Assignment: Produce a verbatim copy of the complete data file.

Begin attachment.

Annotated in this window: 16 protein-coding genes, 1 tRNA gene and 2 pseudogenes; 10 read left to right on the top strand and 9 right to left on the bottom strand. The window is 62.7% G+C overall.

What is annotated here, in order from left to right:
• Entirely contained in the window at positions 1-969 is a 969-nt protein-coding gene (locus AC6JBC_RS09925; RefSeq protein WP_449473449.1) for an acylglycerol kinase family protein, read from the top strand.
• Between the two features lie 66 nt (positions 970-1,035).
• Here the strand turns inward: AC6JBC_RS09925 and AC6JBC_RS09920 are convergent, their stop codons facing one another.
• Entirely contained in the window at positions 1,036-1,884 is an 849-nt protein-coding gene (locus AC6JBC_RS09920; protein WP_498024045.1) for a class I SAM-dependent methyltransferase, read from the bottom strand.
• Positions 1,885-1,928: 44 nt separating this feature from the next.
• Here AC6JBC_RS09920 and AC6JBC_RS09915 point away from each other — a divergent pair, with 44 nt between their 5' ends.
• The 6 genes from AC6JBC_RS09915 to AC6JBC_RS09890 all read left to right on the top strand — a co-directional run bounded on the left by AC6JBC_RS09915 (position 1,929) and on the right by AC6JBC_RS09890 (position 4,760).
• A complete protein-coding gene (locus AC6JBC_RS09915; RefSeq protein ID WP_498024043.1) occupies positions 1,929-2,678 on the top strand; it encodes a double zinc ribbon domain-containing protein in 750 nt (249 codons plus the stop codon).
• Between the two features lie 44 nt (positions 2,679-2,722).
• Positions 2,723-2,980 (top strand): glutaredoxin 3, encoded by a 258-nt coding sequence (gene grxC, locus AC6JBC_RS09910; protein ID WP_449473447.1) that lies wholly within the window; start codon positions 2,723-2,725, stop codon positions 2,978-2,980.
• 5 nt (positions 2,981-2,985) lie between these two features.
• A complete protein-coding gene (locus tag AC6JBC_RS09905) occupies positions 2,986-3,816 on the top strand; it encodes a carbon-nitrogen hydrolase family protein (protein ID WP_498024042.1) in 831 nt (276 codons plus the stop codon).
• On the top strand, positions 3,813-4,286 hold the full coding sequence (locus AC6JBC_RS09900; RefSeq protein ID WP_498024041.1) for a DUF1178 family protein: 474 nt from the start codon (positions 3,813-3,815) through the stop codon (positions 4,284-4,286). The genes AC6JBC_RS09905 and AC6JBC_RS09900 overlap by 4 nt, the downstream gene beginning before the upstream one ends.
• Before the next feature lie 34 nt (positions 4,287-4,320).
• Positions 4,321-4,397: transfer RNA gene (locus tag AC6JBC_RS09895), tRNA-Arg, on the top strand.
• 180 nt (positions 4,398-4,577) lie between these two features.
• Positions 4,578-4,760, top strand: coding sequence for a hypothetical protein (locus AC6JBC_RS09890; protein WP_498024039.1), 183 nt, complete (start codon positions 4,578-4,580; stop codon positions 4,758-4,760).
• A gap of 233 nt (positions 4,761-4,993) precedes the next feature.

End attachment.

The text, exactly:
Annotated in this window: 16 protein-coding genes, 1 tRNA gene and 2 pseudogenes; 10 read left to right on the top strand and 9 right to left on the bottom strand. The window is 62.7% G+C overall.

What is annotated here, in order from left to right:
• Entirely contained in the window at positions 1-969 is a 969-nt protein-coding gene (locus AC6JBC_RS09925; RefSeq protein WP_449473449.1) for an acylglycerol kinase family protein, read from the top strand.
• Between the two features lie 66 nt (positions 970-1,035).
• Here the strand turns inward: AC6JBC_RS09925 and AC6JBC_RS09920 are convergent, their stop codons facing one another.
• Entirely contained in the window at positions 1,036-1,884 is an 849-nt protein-coding gene (locus AC6JBC_RS09920; protein WP_498024045.1) for a class I SAM-dependent methyltransferase, read from the bottom strand.
• Positions 1,885-1,928: 44 nt separating this feature from the next.
• Here AC6JBC_RS09920 and AC6JBC_RS09915 point away from each other — a divergent pair, with 44 nt between their 5' ends.
• The 6 genes from AC6JBC_RS09915 to AC6JBC_RS09890 all read left to right on the top strand — a co-directional run bounded on the left by AC6JBC_RS09915 (position 1,929) and on the right by AC6JBC_RS09890 (position 4,760).
• A complete protein-coding gene (locus AC6JBC_RS09915; RefSeq protein ID WP_498024043.1) occupies positions 1,929-2,678 on the top strand; it encodes a double zinc ribbon domain-containing protein in 750 nt (249 codons plus the stop codon).
• Between the two features lie 44 nt (positions 2,679-2,722).
• Positions 2,723-2,980 (top strand): glutaredoxin 3, encoded by a 258-nt coding sequence (gene grxC, locus AC6JBC_RS09910; protein ID WP_449473447.1) that lies wholly within the window; start codon positions 2,723-2,725, stop codon positions 2,978-2,980.
• 5 nt (positions 2,981-2,985) lie between these two features.
• A complete protein-coding gene (locus tag AC6JBC_RS09905) occupies positions 2,986-3,816 on the top strand; it encodes a carbon-nitrogen hydrolase family protein (protein ID WP_498024042.1) in 831 nt (276 codons plus the stop codon).
• On the top strand, positions 3,813-4,286 hold the full coding sequence (locus AC6JBC_RS09900; RefSeq protein ID WP_498024041.1) for a DUF1178 family protein: 474 nt from the start codon (positions 3,813-3,815) through the stop codon (positions 4,284-4,286). The genes AC6JBC_RS09905 and AC6JBC_RS09900 overlap by 4 nt, the downstream gene beginning before the upstream one ends.
• Before the next feature lie 34 nt (positions 4,287-4,320).
• Positions 4,321-4,397: transfer RNA gene (locus tag AC6JBC_RS09895), tRNA-Arg, on the top strand.
• 180 nt (positions 4,398-4,577) lie between these two features.
• Positions 4,578-4,760, top strand: coding sequence for a hypothetical protein (locus AC6JBC_RS09890; protein WP_498024039.1), 183 nt, complete (start codon positions 4,578-4,580; stop codon positions 4,758-4,760).
• A gap of 233 nt (positions 4,761-4,993) precedes the next feature.